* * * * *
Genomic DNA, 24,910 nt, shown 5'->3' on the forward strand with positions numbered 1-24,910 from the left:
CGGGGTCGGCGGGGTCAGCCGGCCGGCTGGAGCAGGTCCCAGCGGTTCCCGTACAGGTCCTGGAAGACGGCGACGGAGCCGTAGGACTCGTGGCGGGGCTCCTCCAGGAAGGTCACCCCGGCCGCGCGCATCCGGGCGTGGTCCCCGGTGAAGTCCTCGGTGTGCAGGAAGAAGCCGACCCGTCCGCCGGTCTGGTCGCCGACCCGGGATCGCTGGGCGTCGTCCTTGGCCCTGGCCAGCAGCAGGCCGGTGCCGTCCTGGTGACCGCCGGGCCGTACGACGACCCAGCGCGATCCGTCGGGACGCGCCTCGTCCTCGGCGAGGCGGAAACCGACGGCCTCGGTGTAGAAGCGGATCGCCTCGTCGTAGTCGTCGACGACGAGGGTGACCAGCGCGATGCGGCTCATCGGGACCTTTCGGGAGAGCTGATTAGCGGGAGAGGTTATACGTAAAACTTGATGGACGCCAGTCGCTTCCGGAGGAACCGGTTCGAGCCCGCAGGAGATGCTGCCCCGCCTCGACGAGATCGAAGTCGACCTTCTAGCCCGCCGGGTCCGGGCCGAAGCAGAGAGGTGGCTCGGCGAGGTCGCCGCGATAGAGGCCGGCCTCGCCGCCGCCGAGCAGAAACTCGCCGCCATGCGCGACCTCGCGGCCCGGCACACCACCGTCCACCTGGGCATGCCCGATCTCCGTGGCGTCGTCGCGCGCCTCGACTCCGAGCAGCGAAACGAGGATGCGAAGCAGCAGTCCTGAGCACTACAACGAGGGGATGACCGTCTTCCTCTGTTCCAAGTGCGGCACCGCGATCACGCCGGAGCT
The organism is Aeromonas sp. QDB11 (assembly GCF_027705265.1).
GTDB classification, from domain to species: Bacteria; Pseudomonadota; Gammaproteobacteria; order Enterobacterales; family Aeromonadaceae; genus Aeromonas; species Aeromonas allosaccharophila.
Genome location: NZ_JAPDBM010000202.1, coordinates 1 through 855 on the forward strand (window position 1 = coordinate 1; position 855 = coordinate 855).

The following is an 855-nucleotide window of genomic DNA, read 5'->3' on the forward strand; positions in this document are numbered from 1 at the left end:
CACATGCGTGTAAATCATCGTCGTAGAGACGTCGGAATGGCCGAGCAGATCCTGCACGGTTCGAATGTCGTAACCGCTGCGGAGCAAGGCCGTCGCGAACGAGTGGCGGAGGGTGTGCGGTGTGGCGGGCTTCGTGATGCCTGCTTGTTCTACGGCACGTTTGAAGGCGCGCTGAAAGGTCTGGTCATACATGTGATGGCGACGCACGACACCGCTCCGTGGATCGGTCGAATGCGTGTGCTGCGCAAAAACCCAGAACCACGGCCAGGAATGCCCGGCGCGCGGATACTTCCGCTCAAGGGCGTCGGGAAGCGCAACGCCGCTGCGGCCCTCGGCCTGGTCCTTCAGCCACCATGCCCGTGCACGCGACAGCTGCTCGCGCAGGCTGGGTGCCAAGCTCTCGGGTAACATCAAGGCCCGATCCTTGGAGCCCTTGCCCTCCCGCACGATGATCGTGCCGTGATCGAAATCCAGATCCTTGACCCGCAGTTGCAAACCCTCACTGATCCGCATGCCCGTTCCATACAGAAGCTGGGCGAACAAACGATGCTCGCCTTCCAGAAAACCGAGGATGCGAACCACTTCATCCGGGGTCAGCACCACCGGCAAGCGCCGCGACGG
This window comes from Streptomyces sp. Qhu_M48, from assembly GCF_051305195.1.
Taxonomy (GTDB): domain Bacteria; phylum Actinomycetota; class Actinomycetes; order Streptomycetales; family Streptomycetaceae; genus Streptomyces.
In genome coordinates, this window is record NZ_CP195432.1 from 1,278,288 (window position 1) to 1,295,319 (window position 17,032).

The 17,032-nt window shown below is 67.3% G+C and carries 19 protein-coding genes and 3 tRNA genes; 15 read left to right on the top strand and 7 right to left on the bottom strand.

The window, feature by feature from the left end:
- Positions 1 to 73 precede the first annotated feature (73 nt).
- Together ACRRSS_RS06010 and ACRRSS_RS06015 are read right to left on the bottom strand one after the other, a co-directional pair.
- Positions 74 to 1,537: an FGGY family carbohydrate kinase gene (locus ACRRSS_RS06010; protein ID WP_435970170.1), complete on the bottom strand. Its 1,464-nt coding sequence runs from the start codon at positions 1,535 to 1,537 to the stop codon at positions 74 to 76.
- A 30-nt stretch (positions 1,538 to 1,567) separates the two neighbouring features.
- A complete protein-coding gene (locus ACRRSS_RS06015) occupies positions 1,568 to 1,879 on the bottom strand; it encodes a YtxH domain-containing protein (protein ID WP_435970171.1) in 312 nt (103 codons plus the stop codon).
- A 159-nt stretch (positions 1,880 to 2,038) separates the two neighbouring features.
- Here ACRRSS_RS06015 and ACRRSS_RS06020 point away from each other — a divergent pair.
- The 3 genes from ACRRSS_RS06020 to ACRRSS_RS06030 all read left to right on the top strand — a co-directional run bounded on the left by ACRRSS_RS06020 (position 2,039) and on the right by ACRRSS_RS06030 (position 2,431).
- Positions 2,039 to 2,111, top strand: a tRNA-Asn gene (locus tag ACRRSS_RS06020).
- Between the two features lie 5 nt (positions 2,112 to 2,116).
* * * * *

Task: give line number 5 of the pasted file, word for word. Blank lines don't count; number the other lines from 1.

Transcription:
Genome location: NZ_JAPDBM010000202.1, coordinates 1 through 855 on the forward strand (window position 1 = coordinate 1; position 855 = coordinate 855).